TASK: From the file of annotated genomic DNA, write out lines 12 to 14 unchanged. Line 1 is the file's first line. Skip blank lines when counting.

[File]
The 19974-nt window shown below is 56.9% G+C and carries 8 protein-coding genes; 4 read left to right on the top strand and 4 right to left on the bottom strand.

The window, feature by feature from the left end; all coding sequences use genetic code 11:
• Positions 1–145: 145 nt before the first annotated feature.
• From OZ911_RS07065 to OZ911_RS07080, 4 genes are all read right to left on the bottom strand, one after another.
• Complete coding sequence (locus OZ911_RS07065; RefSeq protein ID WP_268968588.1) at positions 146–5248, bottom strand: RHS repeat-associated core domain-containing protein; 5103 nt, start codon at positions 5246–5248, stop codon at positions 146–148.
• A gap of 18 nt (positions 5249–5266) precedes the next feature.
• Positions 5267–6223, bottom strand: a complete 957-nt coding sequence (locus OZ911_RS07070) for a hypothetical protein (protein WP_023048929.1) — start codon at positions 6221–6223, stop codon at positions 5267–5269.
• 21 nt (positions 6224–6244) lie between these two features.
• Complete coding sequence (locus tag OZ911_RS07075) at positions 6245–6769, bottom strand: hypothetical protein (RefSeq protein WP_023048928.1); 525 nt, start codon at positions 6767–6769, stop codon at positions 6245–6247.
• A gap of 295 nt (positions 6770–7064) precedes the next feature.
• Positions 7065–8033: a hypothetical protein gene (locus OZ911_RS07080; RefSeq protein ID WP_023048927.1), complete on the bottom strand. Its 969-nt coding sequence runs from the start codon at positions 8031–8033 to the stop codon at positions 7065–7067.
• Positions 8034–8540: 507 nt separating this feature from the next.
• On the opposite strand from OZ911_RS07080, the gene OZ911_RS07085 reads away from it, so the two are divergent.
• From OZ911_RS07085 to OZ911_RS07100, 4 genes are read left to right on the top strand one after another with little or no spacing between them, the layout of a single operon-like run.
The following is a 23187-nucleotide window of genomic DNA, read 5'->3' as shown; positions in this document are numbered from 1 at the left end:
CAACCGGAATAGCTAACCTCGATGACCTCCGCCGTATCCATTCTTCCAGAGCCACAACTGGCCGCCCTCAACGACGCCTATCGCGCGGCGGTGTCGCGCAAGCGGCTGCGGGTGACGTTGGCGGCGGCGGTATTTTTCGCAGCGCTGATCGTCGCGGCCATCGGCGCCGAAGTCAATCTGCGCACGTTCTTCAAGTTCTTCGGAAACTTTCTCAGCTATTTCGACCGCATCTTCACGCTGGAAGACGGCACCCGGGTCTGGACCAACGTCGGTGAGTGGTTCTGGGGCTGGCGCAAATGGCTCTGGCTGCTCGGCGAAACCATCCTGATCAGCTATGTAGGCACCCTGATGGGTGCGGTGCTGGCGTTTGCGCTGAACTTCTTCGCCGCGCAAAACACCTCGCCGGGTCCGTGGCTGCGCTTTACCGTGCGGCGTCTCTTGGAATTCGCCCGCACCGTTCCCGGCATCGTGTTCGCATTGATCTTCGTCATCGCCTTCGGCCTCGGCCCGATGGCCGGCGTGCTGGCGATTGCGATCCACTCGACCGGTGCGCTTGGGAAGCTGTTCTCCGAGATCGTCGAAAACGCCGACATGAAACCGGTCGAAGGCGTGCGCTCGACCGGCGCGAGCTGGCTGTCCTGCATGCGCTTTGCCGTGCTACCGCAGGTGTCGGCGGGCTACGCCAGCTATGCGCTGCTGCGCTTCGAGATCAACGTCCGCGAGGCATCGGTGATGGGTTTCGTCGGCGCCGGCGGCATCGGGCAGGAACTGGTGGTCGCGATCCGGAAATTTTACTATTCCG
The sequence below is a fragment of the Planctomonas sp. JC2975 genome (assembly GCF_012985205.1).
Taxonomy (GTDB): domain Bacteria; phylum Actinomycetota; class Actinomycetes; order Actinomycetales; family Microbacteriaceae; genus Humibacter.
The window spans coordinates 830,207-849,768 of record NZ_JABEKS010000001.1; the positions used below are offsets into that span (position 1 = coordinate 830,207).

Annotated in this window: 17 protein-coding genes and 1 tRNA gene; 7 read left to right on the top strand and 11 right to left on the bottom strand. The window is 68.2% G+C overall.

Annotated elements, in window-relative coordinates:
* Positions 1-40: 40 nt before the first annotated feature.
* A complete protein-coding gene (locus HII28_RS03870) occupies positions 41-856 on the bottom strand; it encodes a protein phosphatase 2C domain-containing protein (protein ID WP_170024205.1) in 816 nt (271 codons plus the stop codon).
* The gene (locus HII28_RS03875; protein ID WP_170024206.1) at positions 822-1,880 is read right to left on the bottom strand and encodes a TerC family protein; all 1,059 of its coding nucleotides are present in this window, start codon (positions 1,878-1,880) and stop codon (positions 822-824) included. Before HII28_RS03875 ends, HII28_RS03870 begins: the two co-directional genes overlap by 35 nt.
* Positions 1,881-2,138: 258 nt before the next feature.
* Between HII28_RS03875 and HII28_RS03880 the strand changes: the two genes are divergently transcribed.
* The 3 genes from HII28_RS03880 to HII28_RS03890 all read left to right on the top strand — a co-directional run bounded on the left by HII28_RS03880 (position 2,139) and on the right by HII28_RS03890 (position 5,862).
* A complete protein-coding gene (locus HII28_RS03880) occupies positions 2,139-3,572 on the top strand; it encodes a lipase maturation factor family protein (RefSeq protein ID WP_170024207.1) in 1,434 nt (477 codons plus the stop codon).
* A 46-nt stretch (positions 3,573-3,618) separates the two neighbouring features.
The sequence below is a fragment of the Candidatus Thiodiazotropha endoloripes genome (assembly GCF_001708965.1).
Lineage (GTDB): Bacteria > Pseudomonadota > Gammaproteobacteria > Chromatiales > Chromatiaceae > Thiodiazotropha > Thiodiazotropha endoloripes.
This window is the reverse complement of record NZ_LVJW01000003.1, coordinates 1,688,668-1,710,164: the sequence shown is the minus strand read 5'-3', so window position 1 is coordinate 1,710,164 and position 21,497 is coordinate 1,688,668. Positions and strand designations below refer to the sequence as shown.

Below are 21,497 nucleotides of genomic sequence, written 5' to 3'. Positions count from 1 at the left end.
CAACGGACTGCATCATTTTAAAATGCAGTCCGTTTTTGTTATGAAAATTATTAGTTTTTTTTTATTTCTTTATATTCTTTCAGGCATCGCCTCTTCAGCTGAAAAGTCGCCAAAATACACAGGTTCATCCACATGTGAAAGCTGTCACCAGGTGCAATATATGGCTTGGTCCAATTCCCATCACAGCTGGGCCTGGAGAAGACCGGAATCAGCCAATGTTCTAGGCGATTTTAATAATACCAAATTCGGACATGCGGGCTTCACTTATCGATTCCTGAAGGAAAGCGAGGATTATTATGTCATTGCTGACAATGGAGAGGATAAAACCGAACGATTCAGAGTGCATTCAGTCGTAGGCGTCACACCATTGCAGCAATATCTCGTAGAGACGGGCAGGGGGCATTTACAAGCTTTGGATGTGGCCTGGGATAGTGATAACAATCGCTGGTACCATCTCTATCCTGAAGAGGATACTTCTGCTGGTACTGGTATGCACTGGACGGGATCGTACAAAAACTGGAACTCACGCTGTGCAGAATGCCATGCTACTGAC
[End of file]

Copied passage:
• Positions 8034–8540: 507 nt separating this feature from the next.
• On the opposite strand from OZ911_RS07080, the gene OZ911_RS07085 reads away from it, so the two are divergent.
• From OZ911_RS07085 to OZ911_RS07100, 4 genes are read left to right on the top strand one after another with little or no spacing between them, the layout of a single operon-like run.